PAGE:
OUT AMONG THE WHEELMEN. - Reliance Races Coming This Afternoon. - LIBERTY'S LADIES' ANNEX. - San Francisco Chronicle, September 07, 1895

From Wooljersey


Reliance Races Coming This Afternoon.


Friends of Foster and Edwards Endeavor to Arrange a Match Race for Them.

The attention of the wheelmen during the past week has been engrossed in the details for the races to-day at Oakland Trotting Park, given under the auspices of the Reliance Club.

The relay race of ten miles, in which each club enters five riders who each ride two miles, is a decided novelty and should prove the best drawing card on the programme. It will be found when the races are called to-day, that the men who have been following the Pacific cyclist circuit will be in much better shape than those who have stayed at home. They are bound to assert their superiority when it comes to close finishes. The entry list is a large one and the handicaps are considered good, so that those intending to visit need feel no alarm that it will be a dead affair.

Apropos of this racing circuit there has been a great deal of talk pro and con as regards the racing qualities of those two star performers, Walter F. Foster of the Olympics and Wilbur J. Edwards of the Garden Citys, and the talk has turned in the direction holding a special match race between these two speedy riders to determine the superiority of one over the other. Were it possible to arrange such match to take place at the races on Monday to be given by the Garden City Cyclers at San Jose, it would repay the outlay and would prove one of the best drawing cards ever offered to the sport-loving public. Foster's champions claim that Edwards would not dare meet him alone in a match race at any distance, while Edwards' adherents make a similar claim as regards Foster.

The annual parade of the California Associated Cycling Clubs, which will be held at San Jose on Monday, bids fair to be highly successful.

In the matter of prizes the Garden City Cyclers have generously offered $75 (to be expended in merchandise, as desired) for the club having the largest number of C. A. C. C. men in line, and also a similar prize to the club making the best appearance in the line of march. In awarding the latter prize the uniform and position of the men and condition of the wheels will be considered.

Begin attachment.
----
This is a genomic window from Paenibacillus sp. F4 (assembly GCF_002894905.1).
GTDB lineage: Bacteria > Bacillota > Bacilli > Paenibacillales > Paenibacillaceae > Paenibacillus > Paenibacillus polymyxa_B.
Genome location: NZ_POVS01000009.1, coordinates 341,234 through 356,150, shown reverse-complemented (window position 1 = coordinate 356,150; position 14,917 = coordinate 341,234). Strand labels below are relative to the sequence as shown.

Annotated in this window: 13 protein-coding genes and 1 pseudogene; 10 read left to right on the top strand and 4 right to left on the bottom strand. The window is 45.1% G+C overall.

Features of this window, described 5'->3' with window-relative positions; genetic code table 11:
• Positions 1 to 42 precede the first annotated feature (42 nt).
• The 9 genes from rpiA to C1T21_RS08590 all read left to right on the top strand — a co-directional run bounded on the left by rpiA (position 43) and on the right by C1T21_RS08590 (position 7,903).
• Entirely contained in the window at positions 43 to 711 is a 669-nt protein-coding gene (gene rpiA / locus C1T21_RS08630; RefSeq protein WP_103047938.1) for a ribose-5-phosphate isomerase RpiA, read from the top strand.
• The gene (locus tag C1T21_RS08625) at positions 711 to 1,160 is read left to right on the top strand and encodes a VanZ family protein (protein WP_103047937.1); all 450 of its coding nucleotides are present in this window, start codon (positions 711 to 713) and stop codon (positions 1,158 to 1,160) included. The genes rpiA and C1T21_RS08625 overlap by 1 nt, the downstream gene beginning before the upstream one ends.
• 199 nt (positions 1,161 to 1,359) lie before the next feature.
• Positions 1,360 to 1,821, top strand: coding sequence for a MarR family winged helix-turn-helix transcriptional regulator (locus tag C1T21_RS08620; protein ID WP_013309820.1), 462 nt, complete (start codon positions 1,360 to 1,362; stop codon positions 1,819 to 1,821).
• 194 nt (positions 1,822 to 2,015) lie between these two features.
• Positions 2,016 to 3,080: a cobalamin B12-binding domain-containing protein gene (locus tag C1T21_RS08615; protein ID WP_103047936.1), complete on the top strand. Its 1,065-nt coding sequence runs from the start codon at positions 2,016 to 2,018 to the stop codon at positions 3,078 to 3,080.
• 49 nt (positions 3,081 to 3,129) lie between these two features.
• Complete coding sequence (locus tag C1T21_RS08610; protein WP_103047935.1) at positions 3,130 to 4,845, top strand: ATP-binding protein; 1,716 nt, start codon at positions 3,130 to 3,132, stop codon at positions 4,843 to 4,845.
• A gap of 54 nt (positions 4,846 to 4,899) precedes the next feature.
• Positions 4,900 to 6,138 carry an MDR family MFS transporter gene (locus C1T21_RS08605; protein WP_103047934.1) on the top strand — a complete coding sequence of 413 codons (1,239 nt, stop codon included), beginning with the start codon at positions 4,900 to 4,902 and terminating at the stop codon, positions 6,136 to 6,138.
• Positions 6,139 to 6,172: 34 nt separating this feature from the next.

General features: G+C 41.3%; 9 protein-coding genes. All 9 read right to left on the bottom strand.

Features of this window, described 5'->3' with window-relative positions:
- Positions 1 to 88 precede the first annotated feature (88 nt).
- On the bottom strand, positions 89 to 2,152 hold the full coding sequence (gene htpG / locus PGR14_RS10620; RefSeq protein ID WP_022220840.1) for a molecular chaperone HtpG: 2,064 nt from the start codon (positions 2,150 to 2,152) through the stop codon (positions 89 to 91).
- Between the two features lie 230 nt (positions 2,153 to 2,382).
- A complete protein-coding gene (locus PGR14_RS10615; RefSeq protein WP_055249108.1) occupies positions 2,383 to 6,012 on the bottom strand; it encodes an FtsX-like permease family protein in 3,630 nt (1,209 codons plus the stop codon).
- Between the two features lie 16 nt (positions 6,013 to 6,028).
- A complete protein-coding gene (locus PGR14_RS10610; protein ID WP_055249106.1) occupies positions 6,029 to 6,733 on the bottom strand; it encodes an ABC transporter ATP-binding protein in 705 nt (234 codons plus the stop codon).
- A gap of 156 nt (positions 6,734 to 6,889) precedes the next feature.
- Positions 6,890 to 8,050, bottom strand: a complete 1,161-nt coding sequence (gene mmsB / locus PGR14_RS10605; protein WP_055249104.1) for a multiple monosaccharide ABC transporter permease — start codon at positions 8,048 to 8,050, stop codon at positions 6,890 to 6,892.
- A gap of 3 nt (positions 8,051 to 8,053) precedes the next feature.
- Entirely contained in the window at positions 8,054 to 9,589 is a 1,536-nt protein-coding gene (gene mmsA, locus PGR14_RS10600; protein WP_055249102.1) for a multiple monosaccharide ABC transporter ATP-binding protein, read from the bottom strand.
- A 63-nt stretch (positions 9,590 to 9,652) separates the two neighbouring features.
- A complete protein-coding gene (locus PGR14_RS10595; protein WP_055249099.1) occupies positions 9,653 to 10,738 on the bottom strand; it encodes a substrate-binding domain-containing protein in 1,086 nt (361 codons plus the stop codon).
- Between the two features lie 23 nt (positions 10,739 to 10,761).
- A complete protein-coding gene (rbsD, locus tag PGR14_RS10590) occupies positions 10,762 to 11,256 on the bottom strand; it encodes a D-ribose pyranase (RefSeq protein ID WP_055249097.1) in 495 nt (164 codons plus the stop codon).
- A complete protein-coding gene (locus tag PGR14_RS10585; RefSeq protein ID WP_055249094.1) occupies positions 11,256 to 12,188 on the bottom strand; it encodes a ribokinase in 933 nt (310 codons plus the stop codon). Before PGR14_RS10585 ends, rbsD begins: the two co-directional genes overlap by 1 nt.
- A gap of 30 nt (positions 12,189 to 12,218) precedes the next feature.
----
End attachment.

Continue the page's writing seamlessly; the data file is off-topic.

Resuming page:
The committee having the affair in hand states that the parade will start at 10 A. M. from the rooms of the Garden City Cyclers and the clubs will be formed in line alphabetically. Following them will be the unattached clubs. In a circular issued by J. F. Hancock, the secretary of the C. A. C. C., he states that clubs desiring special baggage accommodations for wheels on trains returning from San Jose on Monday night will report the same through their captain to H. F. Wynne, stating the number of wheels and division over which they travel.

No special excursion train will be run by the C. A. C. C., but a round-trip ticket good from Saturday morning to Monday night for $2 may be obtained at Southern Pacific offices.

The picnic which was scheduled to be held on Sunday has been abandoned owing to previous affairs of this kind having proven such dismal failures.

The races will be called Monday at 1:30 P. M., and will be finished in ample time to allow of catching the regular trains.

The sport has received a great deal of attention the past week owing to the accidents, and much comment has been the result. As far as the continual jar on one's spine is concerned, this can easily be averted by the use of the recently introduced pneumatic saddle cushion, and the physicians are advising its use among their riding patients. It is admitted to be a great relief when riding over rough roads.

As regards the recent accident to Miss M. Hall and George Macleod, who were injured while riding their tandem, it is to be regretted, as it will act as a damper for a time and keep the ladies from riding. While the facts remain so clear in the minds of the public, it would not be ill-advised to suggest to the numerous cycling agents that a return to the use of brakes on machines would not be entirely out of order. It is to be regretted that the manufacturers continue to send their wheels from the factory minus this most necessary article, and it would seem quite right that the California representatives should call their attention to this fact. A brake weighs but a small fraction over a pound, and in time of danger it is invaluable. Had this particular tandem been fitted with a brake, perhaps this accident could have been averted. In speaking of brakes on tandems, it would be well to think over the plan recently suggested by an old-time wheelman, in which he claims that the tandem above all wheels should be fitted with a brake, and that not only the front rider should be able to use it, but the rear rider as well, as in a majority of cases where the lady rider is too nervous for prompt action, here is where the two brake levers come in most handily.